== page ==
“Yes, as you say: a tough spot. But mostly for them. It is quite unbelievably tough for them. The girl comes out of the blue one day accompanied by the police, to whom she has told this fantastic story. Until then neither of the two women has ever set eyes on her. The police are very discreet, and decide that they haven’t enough evidence to make it a good case. Then the Ack–Emma hears about it and makes capital out of it, and the story is all over Britain. The Franchise is wide open, of course. The police can’t spare men to afford constant protection, so you can imagine the lives these women are leading. My young cousin, who looked in before dinner last night, says that from lunch-time on crowds of cars arrived from Larborough, and people stood on the roofs or hoisted themselves up on the wall to stare or take photographs. Nevil got in because he arrived at the same time as the policeman on the evening beat, but as soon as they left the cars were swarming again. The telephone went continually until they asked the Exchange not to put through any more calls.”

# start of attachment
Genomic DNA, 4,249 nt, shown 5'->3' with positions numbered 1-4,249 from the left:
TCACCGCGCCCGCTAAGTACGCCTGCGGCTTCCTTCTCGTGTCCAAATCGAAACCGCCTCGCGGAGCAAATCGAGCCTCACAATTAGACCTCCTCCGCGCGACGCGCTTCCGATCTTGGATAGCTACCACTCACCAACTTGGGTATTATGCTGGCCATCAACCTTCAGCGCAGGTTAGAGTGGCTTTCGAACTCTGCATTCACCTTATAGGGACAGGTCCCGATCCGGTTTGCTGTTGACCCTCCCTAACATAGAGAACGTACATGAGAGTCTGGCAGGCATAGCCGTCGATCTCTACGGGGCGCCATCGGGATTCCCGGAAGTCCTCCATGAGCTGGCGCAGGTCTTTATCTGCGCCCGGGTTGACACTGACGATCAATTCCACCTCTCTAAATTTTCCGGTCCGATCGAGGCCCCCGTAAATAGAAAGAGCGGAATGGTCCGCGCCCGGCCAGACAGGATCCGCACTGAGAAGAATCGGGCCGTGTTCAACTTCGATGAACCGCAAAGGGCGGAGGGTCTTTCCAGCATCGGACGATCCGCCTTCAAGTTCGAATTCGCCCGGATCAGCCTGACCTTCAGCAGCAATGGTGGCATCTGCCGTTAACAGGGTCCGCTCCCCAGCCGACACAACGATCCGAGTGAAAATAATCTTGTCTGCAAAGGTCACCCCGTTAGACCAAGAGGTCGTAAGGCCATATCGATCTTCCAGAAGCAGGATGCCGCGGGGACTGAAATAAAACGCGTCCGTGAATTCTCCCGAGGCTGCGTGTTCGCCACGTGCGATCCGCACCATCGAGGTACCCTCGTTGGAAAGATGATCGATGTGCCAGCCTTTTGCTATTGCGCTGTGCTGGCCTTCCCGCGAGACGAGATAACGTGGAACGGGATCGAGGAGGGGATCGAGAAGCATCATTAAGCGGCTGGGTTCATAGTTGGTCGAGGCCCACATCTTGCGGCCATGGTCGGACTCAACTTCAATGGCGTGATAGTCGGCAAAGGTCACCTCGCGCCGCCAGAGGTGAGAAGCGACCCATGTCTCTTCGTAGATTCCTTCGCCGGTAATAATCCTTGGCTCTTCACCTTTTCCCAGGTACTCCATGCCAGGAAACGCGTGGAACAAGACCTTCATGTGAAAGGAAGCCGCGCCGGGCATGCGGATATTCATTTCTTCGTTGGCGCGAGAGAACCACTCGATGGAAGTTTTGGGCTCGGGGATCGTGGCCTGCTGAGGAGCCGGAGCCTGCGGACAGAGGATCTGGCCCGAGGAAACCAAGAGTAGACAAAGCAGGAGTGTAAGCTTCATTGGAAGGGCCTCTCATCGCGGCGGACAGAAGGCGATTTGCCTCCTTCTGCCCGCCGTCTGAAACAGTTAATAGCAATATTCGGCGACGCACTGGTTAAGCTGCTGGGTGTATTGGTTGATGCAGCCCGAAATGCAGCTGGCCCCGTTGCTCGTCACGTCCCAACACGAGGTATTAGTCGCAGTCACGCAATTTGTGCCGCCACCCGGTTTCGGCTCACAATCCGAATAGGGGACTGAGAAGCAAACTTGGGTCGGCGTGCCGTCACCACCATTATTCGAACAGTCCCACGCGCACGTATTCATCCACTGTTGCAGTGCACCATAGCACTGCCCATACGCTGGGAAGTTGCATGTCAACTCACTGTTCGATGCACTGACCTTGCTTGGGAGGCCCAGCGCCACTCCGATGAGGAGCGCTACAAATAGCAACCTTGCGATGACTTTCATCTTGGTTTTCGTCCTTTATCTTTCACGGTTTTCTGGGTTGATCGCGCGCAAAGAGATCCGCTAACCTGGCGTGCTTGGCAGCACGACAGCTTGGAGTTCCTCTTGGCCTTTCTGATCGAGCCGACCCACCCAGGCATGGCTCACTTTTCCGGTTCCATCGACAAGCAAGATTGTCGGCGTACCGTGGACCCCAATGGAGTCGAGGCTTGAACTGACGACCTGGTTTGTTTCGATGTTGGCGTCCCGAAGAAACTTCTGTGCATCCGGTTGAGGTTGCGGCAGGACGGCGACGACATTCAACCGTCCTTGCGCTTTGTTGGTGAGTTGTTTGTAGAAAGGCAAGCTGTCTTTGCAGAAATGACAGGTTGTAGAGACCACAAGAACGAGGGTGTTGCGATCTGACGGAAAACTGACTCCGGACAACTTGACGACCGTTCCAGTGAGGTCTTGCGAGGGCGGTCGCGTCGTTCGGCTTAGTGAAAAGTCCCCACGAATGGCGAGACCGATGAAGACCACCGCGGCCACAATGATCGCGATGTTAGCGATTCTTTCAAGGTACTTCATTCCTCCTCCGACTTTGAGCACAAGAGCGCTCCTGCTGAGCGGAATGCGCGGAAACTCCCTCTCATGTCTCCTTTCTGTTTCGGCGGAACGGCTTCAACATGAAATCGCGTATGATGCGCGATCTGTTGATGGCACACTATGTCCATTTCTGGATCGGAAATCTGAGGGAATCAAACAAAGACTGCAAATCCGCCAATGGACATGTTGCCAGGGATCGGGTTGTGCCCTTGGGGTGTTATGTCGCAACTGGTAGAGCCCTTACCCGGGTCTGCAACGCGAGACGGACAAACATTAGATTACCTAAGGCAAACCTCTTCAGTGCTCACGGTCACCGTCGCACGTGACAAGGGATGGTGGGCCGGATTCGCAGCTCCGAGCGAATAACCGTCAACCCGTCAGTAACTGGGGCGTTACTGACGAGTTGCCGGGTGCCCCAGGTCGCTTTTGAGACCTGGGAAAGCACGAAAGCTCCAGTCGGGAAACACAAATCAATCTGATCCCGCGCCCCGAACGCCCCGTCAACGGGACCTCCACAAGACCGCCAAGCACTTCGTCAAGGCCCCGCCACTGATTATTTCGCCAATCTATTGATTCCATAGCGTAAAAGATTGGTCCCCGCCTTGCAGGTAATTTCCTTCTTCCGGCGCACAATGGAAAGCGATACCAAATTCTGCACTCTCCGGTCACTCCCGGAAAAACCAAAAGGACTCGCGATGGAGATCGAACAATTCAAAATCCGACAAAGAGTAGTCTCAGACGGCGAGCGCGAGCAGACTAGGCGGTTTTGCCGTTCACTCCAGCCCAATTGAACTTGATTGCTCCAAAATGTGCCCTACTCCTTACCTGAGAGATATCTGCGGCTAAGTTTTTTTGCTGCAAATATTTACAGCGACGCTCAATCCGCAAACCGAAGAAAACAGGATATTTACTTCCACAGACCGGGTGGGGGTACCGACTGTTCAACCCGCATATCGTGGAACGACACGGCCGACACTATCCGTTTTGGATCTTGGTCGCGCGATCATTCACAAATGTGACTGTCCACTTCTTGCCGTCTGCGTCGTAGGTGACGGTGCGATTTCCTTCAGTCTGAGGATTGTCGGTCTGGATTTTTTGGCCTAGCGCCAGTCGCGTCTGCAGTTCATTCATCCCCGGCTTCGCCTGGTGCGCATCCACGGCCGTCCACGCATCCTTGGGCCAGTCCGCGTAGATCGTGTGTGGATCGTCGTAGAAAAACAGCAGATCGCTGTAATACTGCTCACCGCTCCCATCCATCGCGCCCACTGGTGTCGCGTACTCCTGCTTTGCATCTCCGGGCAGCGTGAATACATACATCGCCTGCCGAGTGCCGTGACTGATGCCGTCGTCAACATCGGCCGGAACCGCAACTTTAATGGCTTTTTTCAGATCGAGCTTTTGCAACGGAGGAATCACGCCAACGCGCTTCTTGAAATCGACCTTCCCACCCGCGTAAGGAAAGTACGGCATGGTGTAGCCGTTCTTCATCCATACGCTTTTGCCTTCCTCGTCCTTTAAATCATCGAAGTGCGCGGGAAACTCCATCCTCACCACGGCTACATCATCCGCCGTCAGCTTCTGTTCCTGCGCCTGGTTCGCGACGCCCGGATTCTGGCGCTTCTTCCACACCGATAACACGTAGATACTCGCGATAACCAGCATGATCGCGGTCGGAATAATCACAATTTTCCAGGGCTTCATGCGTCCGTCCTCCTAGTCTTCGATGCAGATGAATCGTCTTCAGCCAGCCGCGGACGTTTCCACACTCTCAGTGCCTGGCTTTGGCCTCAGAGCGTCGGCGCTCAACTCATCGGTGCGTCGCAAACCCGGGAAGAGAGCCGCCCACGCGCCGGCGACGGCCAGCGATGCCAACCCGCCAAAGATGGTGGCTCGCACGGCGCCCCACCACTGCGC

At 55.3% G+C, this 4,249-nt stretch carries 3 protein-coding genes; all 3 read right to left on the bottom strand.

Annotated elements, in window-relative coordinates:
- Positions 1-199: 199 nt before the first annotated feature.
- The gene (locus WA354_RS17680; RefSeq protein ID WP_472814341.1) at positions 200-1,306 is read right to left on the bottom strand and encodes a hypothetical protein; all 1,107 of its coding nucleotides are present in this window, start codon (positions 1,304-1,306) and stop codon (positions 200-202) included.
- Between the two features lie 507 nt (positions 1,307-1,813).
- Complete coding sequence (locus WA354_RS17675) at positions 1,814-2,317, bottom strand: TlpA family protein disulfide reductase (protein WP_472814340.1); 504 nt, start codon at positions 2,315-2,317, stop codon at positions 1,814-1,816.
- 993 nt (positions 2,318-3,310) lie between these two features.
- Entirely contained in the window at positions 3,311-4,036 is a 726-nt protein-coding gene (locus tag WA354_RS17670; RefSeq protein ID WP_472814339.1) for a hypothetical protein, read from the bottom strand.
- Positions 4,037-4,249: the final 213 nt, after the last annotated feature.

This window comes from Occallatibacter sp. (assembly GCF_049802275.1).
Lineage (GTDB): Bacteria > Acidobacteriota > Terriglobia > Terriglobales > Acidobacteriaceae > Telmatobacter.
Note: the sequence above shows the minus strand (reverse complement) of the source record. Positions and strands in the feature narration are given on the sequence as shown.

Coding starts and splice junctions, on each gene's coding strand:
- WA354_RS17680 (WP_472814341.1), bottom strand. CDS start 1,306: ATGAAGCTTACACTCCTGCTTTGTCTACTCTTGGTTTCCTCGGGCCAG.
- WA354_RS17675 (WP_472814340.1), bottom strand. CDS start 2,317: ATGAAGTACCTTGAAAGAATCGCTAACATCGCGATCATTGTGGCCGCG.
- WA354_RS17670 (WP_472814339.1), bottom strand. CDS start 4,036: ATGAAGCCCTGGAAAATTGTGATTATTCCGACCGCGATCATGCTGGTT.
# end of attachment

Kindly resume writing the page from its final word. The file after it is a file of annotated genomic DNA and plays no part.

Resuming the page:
“Have the police dropped it for good, then?”

“No, but they can’t do anything to help us. What they are looking for is corroboration of the girl’s story.”

“Well, that’s not very likely, is it? For them to get, I mean.”

“No. But you see the spot we are in. Unless we can find out where the girl was during the weeks she says she was at The Franchise, the Sharpes will be in the position of being permanently convicted of a thing they haven’t even been accused of!”

“Well, if it’s the girl in the green hat — and I’m sure it is, sir — I’d say she was what is known as ‘out on the tiles,’ sir. A very cool customer she was for a girl that age. Butter wouldn’t melt in her mouth.”